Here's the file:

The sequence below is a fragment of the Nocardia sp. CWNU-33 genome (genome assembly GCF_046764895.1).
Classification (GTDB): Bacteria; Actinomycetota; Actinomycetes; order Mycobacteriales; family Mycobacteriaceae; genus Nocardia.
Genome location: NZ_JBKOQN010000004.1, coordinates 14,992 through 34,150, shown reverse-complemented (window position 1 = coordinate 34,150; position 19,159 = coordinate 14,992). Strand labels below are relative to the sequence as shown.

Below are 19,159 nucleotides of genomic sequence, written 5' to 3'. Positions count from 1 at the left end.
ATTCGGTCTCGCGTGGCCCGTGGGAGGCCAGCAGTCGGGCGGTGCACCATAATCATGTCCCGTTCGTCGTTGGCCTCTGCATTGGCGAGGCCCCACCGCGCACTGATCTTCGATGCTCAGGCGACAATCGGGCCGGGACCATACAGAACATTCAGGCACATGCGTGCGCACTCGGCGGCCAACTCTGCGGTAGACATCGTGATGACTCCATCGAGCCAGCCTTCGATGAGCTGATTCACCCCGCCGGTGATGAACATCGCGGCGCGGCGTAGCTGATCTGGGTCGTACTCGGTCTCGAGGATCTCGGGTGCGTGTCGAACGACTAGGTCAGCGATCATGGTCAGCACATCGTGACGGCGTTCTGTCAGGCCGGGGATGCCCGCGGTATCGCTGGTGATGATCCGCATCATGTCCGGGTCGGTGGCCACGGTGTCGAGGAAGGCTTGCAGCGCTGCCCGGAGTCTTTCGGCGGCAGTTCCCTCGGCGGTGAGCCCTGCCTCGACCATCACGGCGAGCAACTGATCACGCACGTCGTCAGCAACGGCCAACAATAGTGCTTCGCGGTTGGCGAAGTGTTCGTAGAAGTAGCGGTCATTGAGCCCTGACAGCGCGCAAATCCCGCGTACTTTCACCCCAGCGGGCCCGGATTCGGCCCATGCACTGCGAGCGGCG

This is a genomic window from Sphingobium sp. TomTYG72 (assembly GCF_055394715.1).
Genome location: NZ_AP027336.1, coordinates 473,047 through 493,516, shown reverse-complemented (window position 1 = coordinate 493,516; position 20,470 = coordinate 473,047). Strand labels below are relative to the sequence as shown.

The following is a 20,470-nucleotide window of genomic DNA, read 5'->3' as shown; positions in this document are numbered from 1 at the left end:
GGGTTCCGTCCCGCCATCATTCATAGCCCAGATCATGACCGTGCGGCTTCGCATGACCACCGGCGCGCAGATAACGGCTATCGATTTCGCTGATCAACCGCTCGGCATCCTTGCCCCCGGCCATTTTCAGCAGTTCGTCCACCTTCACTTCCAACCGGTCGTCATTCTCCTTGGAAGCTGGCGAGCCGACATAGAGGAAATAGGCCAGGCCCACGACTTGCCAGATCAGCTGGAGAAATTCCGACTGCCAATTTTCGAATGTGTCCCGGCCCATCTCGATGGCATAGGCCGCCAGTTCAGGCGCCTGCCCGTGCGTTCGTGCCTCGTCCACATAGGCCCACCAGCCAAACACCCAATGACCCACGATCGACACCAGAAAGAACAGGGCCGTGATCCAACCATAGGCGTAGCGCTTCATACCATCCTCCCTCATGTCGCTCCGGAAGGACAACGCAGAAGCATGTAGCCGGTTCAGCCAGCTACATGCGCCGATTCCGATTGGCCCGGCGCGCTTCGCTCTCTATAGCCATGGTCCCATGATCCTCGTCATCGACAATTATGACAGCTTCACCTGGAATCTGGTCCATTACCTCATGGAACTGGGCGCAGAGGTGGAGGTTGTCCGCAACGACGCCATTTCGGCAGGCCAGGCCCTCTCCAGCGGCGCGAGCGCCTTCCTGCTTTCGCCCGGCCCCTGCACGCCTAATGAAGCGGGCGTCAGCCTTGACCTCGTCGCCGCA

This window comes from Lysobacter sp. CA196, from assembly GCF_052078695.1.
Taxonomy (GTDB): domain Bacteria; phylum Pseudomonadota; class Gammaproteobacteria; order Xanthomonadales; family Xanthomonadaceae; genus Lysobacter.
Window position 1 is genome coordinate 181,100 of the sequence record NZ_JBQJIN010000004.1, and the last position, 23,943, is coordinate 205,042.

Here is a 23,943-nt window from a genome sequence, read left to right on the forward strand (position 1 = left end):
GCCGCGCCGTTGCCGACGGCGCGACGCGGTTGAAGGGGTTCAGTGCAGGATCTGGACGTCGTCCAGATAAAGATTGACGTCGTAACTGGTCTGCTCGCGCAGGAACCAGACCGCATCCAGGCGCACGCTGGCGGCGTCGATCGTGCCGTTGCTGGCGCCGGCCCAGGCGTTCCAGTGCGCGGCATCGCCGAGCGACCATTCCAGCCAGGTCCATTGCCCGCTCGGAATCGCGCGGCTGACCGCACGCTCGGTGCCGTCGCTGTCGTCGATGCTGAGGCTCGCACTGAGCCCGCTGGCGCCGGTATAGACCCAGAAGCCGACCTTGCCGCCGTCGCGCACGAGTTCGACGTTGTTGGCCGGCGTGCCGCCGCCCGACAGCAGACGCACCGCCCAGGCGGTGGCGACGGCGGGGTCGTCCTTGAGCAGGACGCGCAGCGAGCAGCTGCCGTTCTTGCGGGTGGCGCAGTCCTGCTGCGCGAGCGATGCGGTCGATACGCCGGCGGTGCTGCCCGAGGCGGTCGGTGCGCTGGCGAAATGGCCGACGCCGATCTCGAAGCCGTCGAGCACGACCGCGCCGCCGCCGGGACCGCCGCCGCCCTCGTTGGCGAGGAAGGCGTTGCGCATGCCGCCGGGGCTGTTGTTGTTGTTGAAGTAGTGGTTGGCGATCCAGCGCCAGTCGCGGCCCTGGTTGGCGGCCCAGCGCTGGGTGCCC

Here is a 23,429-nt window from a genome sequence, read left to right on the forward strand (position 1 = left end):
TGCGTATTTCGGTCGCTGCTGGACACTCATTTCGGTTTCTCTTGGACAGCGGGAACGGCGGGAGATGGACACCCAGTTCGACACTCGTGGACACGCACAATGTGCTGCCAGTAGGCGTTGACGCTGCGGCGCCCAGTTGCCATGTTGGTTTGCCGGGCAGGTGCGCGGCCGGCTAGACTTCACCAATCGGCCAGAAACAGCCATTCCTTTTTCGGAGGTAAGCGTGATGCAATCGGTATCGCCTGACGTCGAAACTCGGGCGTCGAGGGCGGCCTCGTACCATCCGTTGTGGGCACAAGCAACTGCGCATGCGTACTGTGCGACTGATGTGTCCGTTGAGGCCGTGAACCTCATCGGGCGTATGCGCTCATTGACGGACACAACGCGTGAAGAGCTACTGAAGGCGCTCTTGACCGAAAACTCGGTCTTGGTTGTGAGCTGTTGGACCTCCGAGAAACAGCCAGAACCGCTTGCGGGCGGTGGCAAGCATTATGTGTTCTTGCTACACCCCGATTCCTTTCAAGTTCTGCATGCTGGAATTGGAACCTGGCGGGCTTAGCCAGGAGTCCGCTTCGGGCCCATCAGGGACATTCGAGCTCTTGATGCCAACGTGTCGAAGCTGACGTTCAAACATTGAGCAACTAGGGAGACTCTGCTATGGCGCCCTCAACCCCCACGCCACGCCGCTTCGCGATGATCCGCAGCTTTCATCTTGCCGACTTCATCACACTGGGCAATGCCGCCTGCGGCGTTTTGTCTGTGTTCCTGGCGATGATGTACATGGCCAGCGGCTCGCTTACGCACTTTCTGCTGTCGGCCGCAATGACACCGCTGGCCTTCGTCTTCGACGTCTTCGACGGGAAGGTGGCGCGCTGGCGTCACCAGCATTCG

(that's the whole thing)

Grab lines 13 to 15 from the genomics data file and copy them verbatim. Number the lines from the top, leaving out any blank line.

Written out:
Here is a 23,943-nt window from a genome sequence, read left to right on the forward strand (position 1 = left end):
GCCGCGCCGTTGCCGACGGCGCGACGCGGTTGAAGGGGTTCAGTGCAGGATCTGGACGTCGTCCAGATAAAGATTGACGTCGTAACTGGTCTGCTCGCGCAGGAACCAGACCGCATCCAGGCGCACGCTGGCGGCGTCGATCGTGCCGTTGCTGGCGCCGGCCCAGGCGTTCCAGTGCGCGGCATCGCCGAGCGACCATTCCAGCCAGGTCCATTGCCCGCTCGGAATCGCGCGGCTGACCGCACGCTCGGTGCCGTCGCTGTCGTCGATGCTGAGGCTCGCACTGAGCCCGCTGGCGCCGGTATAGACCCAGAAGCCGACCTTGCCGCCGTCGCGCACGAGTTCGACGTTGTTGGCCGGCGTGCCGCCGCCCGACAGCAGACGCACCGCCCAGGCGGTGGCGACGGCGGGGTCGTCCTTGAGCAGGACGCGCAGCGAGCAGCTGCCGTTCTTGCGGGTGGCGCAGTCCTGCTGCGCGAGCGATGCGGTCGATACGCCGGCGGTGCTGCCCGAGGCGGTCGGTGCGCTGGCGAAATGGCCGACGCCGATCTCGAAGCCGTCGAGCACGACCGCGCCGCCGCCGGGACCGCCGCCGCCCTCGTTGGCGAGGAAGGCGTTGCGCATGCCGCCGGGGCTGTTGTTGTTGTTGAAGTAGTGGTTGGCGATCCAGCGCCAGTCGCGGCCCTGGTTGGCGGCCCAGCGCTGGGTGCCC

Here is a 23,429-nt window from a genome sequence, read left to right on the forward strand (position 1 = left end):